I’m sure you all know by now that I absolutely love kitbashing. To me, there’s hardly anything more fun than trying to fix a hole in my lineup that by taking an old kit and combining it with a newer one. Because really, you never know what Bandai is going to release and what they’re going to skip. The old MSV kits and ZZ kits are great for this purpose, and I love tracking them down as a result.
Some kitbashes are simpler than others, and make for really good practice. Of course, you’re limited to what you’re actually able to find. Older kits aren’t really rare, but sometimes you have to wait a bit for a rerelease. When they do these reissues, however, I stock up like nobody’s business, because you never know when they’re going to do them. So here, I’m going to show you a couple of simple kitbashes that don’t take too much work to do.
One of the first kitbashes most builders seem to do is the Zaku Minelayer. It’s a very easy kitbash and the two kits needed for it aren’t particularly rare. No actual modification needs to be done to the Zaku’s limbs, articulation, or basic structure-all that needs to be changed is the head and backpack.
The backpack is probably the easiest part of this-all you need to do is assemble it and cut down the pegs on the backpack and the back of the kit. The tubes on the waist feed into the backpack very easily. I can’t remember if I had to cut them down or not, but either way, you don’t have to change the holes in the backpack.
Where things do get tricky is the head, though. First, you have to cut the cord off of the right side of the head on the High Grade kit. Second, you’ll need the cord from the MSV kit, but there’s one problem-it’s too long! What I had to do was cut down part of the cord little by little and use one of the spare cords from the MSV kit (standard Zaku head tubes). I glued the two together and they joined pretty well. The only issue is it doesn’t fully feed into the backpack, so it comes out easily if I move the head. Still, it gets the job done!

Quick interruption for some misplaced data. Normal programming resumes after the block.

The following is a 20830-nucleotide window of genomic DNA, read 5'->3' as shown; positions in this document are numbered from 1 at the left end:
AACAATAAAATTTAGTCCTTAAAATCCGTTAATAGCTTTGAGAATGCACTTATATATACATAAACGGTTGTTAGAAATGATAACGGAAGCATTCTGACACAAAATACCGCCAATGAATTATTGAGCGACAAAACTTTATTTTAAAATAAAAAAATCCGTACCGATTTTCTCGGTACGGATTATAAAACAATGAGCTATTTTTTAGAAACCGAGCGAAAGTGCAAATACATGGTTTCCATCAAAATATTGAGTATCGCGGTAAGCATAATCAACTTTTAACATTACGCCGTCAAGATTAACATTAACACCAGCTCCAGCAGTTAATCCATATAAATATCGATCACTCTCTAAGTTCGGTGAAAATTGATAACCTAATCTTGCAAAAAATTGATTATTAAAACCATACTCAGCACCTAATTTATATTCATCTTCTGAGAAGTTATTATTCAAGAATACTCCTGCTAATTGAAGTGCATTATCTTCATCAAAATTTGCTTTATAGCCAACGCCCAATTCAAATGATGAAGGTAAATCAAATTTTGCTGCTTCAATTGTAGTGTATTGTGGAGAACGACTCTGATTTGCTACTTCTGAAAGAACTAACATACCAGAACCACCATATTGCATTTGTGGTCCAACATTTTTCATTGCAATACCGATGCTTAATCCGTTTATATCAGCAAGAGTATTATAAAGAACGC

The ReGelg here was my first kitbash ever in this vein, and it was a really fun project. Sadly it’s not completely accurate because of a few factors, mostly Bandai being jerks and including the wrong gun with the kit.
Doing the backpack here is much simpler than the Zaku Minelayer, although this one doesn’t lay as flat as the other one does. You might want to do some sanding to make it more form-fitting, or else you’ll have a gap in it like mine…
The majority of the work that needs to be done here is in the arms. For the GIANT SHOULDERS, you can build them right out of the box, but you’ll need to affix them to the body somehow. Take the pieces made for this purpose from the HGUC Gelgoog, trim down the pegs, and glue it onto the accompanying side. I also added some vents from an HGUC Gelgoog Marine to add some more detail.
The lower arms are a bit more difficult because you’re going to need the assistance of some putty. On the HGUC’s forearms, leave off the extra armor, and cover the whole surface with putty and sand it down until it’s smooth as you can make it. After that, attach the weird forearm armors from the ReGelg with a bit of glue, and you’re all set.
The ReGelg is also supposed to have five boosters under the skirt instead of three, but I just opted to go with the stock three instead of five. The old kit’s boosters are ugly, and I figured I’d rather have boosters that looked nice. I suppose you could make five boosters using parts from two Gelgoogs, but I don’t have a spare to take from right now.
Both the Zaku Minelayer and ReGelg are great kitbashes for someone who wants to move into that aspect of the hobby. They do need a bit of work, but anyone with a lot of experience can pull it off without much difficulty. In the FP store right now, we have the HGUC Gelgoog and the old High Mobility Gelgoog kit. You can do a pretty easy kitbash with the two of these. I need to do that, myself!